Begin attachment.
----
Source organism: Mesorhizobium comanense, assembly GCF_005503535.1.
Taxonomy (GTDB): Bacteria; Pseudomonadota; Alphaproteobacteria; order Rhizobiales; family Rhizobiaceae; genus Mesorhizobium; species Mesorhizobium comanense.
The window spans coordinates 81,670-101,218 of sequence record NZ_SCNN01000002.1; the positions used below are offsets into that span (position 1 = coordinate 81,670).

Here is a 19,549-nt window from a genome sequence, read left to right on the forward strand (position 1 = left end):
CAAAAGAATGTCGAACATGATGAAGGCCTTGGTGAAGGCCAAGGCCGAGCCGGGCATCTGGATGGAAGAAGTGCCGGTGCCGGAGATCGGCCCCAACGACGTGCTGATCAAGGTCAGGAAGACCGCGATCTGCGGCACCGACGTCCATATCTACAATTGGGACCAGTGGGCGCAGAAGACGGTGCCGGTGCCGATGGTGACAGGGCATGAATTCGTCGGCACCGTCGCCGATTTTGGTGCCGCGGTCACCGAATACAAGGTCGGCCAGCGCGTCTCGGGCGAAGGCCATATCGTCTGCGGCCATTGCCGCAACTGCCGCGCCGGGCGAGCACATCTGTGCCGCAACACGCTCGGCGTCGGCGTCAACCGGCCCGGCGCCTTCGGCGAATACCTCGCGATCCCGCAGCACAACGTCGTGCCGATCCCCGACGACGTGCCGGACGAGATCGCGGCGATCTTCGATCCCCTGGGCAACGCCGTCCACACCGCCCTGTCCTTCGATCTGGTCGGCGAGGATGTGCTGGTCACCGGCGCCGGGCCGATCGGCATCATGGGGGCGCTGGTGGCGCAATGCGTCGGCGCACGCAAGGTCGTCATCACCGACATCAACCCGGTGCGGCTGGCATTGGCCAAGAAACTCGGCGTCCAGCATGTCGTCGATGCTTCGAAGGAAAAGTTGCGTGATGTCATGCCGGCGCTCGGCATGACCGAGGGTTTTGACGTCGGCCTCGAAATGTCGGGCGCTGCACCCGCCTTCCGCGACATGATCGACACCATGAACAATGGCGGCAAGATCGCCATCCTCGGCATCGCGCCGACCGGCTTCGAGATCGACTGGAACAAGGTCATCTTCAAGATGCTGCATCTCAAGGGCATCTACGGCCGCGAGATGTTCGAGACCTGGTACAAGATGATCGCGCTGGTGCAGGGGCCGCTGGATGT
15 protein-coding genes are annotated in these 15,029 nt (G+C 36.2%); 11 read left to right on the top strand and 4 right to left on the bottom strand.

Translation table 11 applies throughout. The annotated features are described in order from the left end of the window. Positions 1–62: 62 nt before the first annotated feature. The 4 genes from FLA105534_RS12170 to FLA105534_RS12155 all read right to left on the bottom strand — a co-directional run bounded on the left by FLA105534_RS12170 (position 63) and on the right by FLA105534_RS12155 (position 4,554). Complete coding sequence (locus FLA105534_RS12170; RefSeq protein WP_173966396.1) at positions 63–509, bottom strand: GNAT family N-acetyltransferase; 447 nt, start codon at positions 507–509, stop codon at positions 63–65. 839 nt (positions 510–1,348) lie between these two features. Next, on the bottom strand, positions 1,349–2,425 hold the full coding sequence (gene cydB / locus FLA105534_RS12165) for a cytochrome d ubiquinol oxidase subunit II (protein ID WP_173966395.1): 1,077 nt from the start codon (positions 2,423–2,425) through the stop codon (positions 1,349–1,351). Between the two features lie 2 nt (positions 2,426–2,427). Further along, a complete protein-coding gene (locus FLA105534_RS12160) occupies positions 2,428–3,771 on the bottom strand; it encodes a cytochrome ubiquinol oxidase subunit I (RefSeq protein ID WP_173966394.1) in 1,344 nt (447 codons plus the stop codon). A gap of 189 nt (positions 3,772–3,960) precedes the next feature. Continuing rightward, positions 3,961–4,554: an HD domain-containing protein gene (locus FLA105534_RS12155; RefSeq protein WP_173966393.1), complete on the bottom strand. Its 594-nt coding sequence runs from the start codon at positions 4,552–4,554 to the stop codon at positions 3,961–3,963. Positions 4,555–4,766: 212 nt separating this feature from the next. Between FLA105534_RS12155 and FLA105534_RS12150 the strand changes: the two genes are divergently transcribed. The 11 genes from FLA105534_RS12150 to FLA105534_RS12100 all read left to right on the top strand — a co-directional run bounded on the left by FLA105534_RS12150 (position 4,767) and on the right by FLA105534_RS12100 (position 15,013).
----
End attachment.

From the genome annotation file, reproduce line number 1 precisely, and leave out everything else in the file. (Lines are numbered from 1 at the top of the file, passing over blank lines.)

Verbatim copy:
Source organism: Mesorhizobium comanense, assembly GCF_005503535.1.